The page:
Expert: Sony Hack Most Likely An Inside Job
[su_right_ad]It wasn’t North Korea that hacked Sony, says Marc Rogers at The Daily Beast, but rather the work of a disgruntled former employee.
I may be biased, but, as the director of security operations for DEF CON, the world’s largest hacker conference, and the principal security researcher for the world’s leading mobile security company, Cloudflare, I think I am worth hearing out…
The first piece of evidence described in the FBI bulletin refers to the malware found while examining the Sony Picture’s network after the hack…
This may be the case—but it is not remotely plausible evidence that this attack was therefore orchestrated by North Korea.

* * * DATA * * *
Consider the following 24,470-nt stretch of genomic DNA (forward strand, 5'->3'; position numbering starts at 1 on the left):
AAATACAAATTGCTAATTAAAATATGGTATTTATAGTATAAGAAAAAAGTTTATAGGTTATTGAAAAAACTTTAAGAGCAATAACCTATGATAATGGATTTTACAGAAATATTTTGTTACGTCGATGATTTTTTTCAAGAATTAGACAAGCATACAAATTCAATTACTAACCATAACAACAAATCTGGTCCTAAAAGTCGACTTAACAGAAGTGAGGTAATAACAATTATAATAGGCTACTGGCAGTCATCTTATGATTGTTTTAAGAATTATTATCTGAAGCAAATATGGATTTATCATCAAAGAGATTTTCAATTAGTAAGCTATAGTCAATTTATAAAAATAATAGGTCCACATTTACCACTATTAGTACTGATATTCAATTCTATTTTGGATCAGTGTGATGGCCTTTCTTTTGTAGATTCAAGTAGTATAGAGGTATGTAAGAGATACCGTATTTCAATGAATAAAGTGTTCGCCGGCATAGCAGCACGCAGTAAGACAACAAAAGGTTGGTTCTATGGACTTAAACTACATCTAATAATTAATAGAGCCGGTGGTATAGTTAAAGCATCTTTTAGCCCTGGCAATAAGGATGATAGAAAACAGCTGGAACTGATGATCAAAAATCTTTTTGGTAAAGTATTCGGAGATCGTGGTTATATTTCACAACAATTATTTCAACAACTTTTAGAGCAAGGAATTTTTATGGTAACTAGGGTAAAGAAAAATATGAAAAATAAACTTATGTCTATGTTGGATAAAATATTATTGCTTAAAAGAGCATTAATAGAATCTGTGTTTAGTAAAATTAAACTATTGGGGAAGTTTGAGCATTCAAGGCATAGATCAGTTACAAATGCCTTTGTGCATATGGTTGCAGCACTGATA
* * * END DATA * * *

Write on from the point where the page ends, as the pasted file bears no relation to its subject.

What they are saying is that the Internet addresses found after the Sony Picture attack are “known” addresses that had previously been used by North Korea in other cyberattacks.
To cyber security experts, the naivety of this statement beggars belief. Note to the FBI: Just because a system with a particular IP address was used for cybercrime doesn’t mean that from now on every time you see that IP address you can link it to cybercrime. Plus, while sometimes IPs can be “permanent”, at other times IPs last just a few seconds.
It isn’t the IP address that the FBI should be paying attention to. Rather it’s the server or service that’s behind it.[su_csky_ad]